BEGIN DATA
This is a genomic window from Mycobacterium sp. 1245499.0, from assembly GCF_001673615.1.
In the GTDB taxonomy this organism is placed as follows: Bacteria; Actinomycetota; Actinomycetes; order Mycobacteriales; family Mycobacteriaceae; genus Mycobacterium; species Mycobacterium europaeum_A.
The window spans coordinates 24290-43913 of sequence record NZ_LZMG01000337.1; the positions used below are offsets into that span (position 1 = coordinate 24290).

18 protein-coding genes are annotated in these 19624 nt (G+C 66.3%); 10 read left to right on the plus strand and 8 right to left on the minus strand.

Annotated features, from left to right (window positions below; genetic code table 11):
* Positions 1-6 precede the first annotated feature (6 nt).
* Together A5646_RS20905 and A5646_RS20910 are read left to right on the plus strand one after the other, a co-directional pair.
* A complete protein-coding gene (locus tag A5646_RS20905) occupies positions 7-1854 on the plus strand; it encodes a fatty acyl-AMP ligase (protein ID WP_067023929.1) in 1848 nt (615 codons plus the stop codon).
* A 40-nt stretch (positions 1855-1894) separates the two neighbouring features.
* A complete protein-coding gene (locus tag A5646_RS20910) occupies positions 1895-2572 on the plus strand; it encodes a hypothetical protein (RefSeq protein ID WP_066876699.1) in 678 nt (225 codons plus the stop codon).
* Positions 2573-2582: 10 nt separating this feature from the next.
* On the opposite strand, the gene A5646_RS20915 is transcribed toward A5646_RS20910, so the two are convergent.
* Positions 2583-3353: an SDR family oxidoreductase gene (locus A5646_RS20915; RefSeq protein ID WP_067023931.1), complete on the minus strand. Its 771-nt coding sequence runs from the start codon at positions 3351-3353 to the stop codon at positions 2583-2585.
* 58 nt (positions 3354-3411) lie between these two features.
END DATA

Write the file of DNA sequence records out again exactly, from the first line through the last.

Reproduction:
This is a genomic window from Mycobacterium sp. 1245499.0, from assembly GCF_001673615.1.
In the GTDB taxonomy this organism is placed as follows: Bacteria; Actinomycetota; Actinomycetes; order Mycobacteriales; family Mycobacteriaceae; genus Mycobacterium; species Mycobacterium europaeum_A.
The window spans coordinates 24290-43913 of sequence record NZ_LZMG01000337.1; the positions used below are offsets into that span (position 1 = coordinate 24290).

18 protein-coding genes are annotated in these 19624 nt (G+C 66.3%); 10 read left to right on the plus strand and 8 right to left on the minus strand.

Annotated features, from left to right (window positions below; genetic code table 11):
* Positions 1-6 precede the first annotated feature (6 nt).
* Together A5646_RS20905 and A5646_RS20910 are read left to right on the plus strand one after the other, a co-directional pair.
* A complete protein-coding gene (locus tag A5646_RS20905) occupies positions 7-1854 on the plus strand; it encodes a fatty acyl-AMP ligase (protein ID WP_067023929.1) in 1848 nt (615 codons plus the stop codon).
* A 40-nt stretch (positions 1855-1894) separates the two neighbouring features.
* A complete protein-coding gene (locus tag A5646_RS20910) occupies positions 1895-2572 on the plus strand; it encodes a hypothetical protein (RefSeq protein ID WP_066876699.1) in 678 nt (225 codons plus the stop codon).
* Positions 2573-2582: 10 nt separating this feature from the next.
* On the opposite strand, the gene A5646_RS20915 is transcribed toward A5646_RS20910, so the two are convergent.
* Positions 2583-3353: an SDR family oxidoreductase gene (locus A5646_RS20915; RefSeq protein ID WP_067023931.1), complete on the minus strand. Its 771-nt coding sequence runs from the start codon at positions 3351-3353 to the stop codon at positions 2583-2585.
* 58 nt (positions 3354-3411) lie between these two features.